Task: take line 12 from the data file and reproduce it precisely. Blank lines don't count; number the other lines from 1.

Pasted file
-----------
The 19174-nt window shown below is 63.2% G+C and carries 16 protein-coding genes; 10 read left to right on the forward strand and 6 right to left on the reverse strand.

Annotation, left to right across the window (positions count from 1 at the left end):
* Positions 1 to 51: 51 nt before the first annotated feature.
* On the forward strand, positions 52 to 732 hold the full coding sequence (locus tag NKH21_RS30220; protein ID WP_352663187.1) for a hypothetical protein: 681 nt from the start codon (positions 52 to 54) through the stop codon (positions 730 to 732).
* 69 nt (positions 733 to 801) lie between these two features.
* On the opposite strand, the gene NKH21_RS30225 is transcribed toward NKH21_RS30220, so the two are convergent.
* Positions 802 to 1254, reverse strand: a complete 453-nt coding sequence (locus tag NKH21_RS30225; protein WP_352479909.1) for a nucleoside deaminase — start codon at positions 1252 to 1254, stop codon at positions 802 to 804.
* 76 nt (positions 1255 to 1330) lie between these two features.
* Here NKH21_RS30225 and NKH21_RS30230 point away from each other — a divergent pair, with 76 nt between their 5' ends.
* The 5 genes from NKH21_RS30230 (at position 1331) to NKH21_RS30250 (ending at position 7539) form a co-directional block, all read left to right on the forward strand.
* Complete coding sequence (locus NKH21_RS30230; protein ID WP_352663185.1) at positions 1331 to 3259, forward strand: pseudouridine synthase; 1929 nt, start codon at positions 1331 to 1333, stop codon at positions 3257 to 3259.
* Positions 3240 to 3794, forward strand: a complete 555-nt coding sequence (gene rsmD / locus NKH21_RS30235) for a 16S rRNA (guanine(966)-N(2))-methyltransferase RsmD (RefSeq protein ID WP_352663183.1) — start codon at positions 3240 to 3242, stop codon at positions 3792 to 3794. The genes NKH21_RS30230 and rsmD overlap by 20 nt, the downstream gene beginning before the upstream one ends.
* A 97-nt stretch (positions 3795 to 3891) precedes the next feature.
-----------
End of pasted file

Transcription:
* Positions 3240 to 3794, forward strand: a complete 555-nt coding sequence (gene rsmD / locus NKH21_RS30235) for a 16S rRNA (guanine(966)-N(2))-methyltransferase RsmD (RefSeq protein ID WP_352663183.1) — start codon at positions 3240 to 3242, stop codon at positions 3792 to 3794. The genes NKH21_RS30230 and rsmD overlap by 20 nt, the downstream gene beginning before the upstream one ends.